In September, Dr Ruto said the problems facing Jubilee Party have been engineered by people he described as “conmen” hell-bent on puncturing his State House bid.

Isolated in government, he complained that there were plans by certain forces to bar the party from having a presidential candidate in the 2022 General Election.

“Our Jubilee Party has been hijacked by busybodies, conmen and brokers, making it look like Kanu, which had issues and at last remained a skeleton. Now we are being told by them that they cannot give tickets even if I win, or the party might not field a candidate come 2022, saying they have plans with certain individuals,”  said DP Ruto at the time.

Now the Tangatanga pugilists have developed a reconciliatory approach, even on the divisive BBI, and are now pushing for consensus rather than a ‘No’ campaign against the referendum. Insiders, however, say they want to concentrate on their ‘hustler’ empowerment programmes and consolidate support for the 2022 election.

In this regard, the DP and his lieutenants will not mobilise funds for a ‘No’ campaign, which advisers have said would be a “waste of resources”. That turn of events is quite telling as Dr Ruto and his foot soldiers have been demanding that the report be opened for fresh scrutiny, and that some “offending” clauses be removed.

The other camp has, however, been quick to remind them that they squandered their chance to appear before the steering committee when it was collecting views from the public.

Some also feel that, with State backing, the BBI will sail through and their loss could threaten their chance of winning the 2022 contest.

“This BBI is going to pass even if we oppose it and that is why we should not lead ‘No’ campaigns because a loss at the referendum could torpedo our main agenda, which is ensuring that Dr Ruto succeeds President Uhuru Kenyatta,” said one of the Tangatanga lawmakers who requested for anonymity. Mr Kositany has publicly declared that they will not oppose the referendum.

Yet leading the ‘No’ side to victory would be very significant for the DP as it would not only give him the momentum to ride to State House, but also accord him a chance to test his campaign machinery ahead of the General Election.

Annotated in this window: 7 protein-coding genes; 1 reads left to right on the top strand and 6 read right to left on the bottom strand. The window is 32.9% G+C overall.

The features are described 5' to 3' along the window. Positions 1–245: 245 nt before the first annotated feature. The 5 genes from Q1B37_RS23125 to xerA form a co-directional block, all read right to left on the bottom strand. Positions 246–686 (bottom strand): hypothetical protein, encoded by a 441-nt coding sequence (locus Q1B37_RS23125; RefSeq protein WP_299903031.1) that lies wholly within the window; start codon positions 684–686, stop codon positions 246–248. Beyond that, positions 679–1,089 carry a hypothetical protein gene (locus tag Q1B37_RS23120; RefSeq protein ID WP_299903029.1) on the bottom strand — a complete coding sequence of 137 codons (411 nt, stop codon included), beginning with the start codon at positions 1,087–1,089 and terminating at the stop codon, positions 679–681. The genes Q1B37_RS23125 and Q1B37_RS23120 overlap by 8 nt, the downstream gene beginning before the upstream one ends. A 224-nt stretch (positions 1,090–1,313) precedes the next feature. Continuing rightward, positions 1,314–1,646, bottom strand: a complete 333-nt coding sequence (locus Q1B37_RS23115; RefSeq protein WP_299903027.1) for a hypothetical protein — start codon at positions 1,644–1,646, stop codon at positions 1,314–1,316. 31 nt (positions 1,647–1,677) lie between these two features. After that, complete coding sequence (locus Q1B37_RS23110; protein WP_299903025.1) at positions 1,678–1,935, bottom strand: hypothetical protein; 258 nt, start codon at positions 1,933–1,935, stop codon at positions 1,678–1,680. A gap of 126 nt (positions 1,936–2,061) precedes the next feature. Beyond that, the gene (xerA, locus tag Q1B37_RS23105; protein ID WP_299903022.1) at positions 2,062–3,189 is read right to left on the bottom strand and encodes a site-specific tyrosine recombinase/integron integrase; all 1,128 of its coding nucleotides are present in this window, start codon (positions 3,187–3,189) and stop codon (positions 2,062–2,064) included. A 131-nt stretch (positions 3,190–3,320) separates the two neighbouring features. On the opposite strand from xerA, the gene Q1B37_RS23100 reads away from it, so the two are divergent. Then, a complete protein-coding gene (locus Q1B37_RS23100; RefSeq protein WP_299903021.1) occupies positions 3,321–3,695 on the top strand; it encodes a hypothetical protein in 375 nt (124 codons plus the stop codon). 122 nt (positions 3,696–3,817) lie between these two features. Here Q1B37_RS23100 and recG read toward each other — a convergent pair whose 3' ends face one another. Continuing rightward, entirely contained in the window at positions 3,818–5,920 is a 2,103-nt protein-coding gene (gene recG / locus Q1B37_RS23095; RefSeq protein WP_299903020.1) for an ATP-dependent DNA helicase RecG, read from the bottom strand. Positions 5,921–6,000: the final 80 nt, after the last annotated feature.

However, taking that route would be his biggest gamble yet, especially because he would have no control over the outcome of the referendum vote, his political strategists argue. While a win would give his presidential campaign momentum, a loss — and the odds are against him, having lost in the 2010 referendum — would equally harm his projection of political strength.


Political analyst Javas Bigambo said Dr Ruto’s onslaught against the BBI would be beneficial in that it would mean that he has a knack for consistency, and he is his own man.

“But,” he cautioned, “ it would also open him up to the criticism that he always opposes a Constitution that always turns out to be beneficial to him. Whether it is his strategy or a default setting, his fortunes would be determined by how he is capable of marshalling national political support for the ‘No’ side, and whether his side will carry the day or not.”

Another analyst, Prof XN Iraki of the University of Nairobi, argued that a Yes-No referendum is likely to raise Dr Ruto’s profile as he can use it “as a rehearsal for 2022”. For Prof Egara Kabaji, Dr Ruto is rooting for a non-contested referendum as the ‘Yes’ team will win anyway.

But Mr Kositany said they do not want to divide Kenyans before the next General Election.

“Some people are looking for those who should be in the ‘No’ camp.  We have chosen the line of consensus.  If you want people to be in the ‘No’  team, why can’t you be there? We need Kenya to move forward as one nation,” said the Soy MP in Emgwen, Nandi County.